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Many breeders and owners refer to the dependable Rottweiler as “a dog with a heart of gold” due to its natural loyalty, bravery and readiness for any action that might come his its way. It originated from the Italian Molossus dogs, which were bred to fight lions in Roman amphitheaters. They were later given the name Rotwill (red villa) and eventually changed to Rottweil. But despite the fact that the Rottweiler dogs of the old days are big dogs for doing heavy work, it is the smaller version of the dogs that have been more popular today. The breed came to the United States in the late 1920s and was registered to the American Kennel Club in 1931. And today, it still continues to be on the ranking of the most popular dogs of the AKC, but it’s not as popular as during the 1940s through the 1990s.
The Dependable Rottweiler
A Rottweiler is a big dog with a typical height of 24 to 27 inches for males and 22 to 25 for females, and weighing around 80 to 110 pounds. It has heavy muscles and a deep, broad chest. The breed is usually black, and has markings in mahogany over the eyes, on the throat, lower legs and on the side of the muzzle. They have a short tail which is carried at or above horizontal. The Rottweiler has a smooth and short coat, and has an undercoat as well. However, curly or wavy coats are not allowed in the show ring or for breeding, so don’t get one with those characteristics if you wish to show or breed them. Overall, a Rottweiler is a sporty and athletic breed, much like its ancestors.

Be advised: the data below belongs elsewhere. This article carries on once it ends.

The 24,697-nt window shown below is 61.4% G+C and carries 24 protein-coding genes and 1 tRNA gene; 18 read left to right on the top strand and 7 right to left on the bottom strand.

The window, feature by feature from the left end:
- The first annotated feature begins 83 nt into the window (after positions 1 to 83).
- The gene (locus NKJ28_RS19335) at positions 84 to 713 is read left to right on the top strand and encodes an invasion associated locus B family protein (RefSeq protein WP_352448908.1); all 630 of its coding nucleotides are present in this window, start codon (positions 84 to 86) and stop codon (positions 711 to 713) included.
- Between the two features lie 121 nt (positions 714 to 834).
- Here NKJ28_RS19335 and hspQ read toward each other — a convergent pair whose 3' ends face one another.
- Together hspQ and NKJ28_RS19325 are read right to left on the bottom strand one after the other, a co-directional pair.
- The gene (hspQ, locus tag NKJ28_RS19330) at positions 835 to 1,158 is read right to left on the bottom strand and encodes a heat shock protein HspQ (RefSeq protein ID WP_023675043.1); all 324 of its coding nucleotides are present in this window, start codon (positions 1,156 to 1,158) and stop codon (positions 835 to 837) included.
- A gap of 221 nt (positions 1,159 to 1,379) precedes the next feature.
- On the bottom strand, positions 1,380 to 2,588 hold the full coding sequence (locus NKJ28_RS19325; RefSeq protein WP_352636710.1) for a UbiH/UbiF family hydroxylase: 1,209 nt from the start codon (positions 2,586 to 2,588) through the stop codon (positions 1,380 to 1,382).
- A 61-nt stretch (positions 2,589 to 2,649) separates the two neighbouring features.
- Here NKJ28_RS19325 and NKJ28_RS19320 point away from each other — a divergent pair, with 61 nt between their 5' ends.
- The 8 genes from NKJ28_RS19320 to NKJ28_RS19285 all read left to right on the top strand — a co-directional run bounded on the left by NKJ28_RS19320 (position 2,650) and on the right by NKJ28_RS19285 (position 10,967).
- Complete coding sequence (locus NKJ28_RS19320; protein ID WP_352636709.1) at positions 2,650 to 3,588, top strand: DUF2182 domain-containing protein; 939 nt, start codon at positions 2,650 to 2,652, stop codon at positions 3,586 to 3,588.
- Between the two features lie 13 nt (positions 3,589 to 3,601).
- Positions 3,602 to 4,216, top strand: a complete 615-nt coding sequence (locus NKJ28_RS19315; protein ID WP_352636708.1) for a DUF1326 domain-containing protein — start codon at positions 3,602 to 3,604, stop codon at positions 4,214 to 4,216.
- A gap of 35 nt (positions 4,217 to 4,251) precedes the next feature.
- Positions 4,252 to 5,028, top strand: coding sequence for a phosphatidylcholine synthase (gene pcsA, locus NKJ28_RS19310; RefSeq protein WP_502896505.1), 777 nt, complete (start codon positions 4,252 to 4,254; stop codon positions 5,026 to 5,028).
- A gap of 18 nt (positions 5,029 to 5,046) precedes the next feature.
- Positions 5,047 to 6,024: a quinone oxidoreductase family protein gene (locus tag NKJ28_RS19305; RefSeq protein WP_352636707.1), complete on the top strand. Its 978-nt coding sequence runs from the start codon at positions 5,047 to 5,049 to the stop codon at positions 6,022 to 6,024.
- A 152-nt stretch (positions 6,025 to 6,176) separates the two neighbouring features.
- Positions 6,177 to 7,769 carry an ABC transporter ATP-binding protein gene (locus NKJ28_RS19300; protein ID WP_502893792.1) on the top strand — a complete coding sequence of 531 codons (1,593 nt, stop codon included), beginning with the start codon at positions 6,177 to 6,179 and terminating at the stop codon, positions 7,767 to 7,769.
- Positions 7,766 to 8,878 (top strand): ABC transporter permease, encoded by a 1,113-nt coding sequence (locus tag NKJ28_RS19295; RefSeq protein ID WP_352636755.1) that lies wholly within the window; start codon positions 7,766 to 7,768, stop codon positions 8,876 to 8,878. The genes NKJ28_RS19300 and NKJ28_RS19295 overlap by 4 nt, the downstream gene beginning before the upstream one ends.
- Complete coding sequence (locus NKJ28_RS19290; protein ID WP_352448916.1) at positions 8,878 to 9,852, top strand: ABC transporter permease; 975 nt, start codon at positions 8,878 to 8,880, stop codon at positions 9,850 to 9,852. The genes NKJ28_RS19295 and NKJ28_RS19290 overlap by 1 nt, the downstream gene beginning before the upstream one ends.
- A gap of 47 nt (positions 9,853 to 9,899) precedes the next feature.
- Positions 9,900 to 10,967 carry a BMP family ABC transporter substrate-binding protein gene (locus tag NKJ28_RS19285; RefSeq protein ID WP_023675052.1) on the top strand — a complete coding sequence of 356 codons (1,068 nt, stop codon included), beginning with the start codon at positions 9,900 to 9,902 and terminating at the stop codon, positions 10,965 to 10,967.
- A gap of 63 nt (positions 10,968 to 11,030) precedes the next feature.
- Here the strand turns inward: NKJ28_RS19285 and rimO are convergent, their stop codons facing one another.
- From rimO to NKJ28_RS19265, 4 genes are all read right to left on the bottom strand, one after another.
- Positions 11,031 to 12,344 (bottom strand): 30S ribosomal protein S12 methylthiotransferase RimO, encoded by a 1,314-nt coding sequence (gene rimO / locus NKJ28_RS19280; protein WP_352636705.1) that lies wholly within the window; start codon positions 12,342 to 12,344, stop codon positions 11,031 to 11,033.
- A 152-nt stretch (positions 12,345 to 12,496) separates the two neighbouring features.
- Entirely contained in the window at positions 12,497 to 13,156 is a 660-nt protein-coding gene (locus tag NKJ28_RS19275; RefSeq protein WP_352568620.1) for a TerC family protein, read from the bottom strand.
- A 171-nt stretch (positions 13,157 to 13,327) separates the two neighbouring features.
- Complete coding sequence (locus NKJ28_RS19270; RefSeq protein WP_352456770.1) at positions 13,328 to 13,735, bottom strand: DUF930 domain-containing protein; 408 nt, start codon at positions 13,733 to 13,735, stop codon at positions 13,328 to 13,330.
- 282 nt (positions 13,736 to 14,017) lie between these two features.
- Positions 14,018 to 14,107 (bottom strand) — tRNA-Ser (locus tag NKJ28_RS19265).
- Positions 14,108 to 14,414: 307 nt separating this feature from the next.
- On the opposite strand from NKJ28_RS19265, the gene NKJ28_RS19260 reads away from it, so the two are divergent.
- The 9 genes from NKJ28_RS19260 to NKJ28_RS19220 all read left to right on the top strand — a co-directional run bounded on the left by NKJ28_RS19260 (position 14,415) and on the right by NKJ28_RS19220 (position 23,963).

Despite some bad press in the last few years, the dependable Rottweiler is not really bad-tempered – it just depends on how they were raised. Although they can act aloof towards strangers and unknown guests, they are naturally confident and calm, and are courageous when it comes to dangerous situations. Some seem to have a hard time dealing with new experiences, but trainers and owners can help them out by making sure they’re properly socialized. If the Rottweiler is to compete in the show ring, there are many standards to consider when it comes to behavior: they must be under complete control and discipline by their owners, as must any breed.
Training a Rottweiler requires much patience and not everyone can raise a good Rottweiler, because it is one of the ‘strong-willed’ dog types. In fact, many cities and almost all private firms such as apartment complexes don’t allow Rottweilers, much like pit bulls. To prevent any catastrophe, a Rott must undergo strict training and obedience classes, coupled with lots of exercise. They should not be confined to a yard with little or no human interaction, because that can be the starting point of their aggression.
As described in YourPurebredPuppy.com:
Overall, the Rottweiler is a splendid, capable companion in the right hands, but without ongoing companionship, socialization, obedience training, and supervision, he is “too much dog” for many households.
The dependable Rottweiler can also be prone to some illnesses like elbow dysplasia, osteochondrosis, panosteitis, and many other joint / bone problems. There may also be retinal problems and they may also experience bloating, which can be fatal if untreated. Familiarize yourself with the symptoms that would indicate these potential problems so you can quickly get the dog to the vet if needed.
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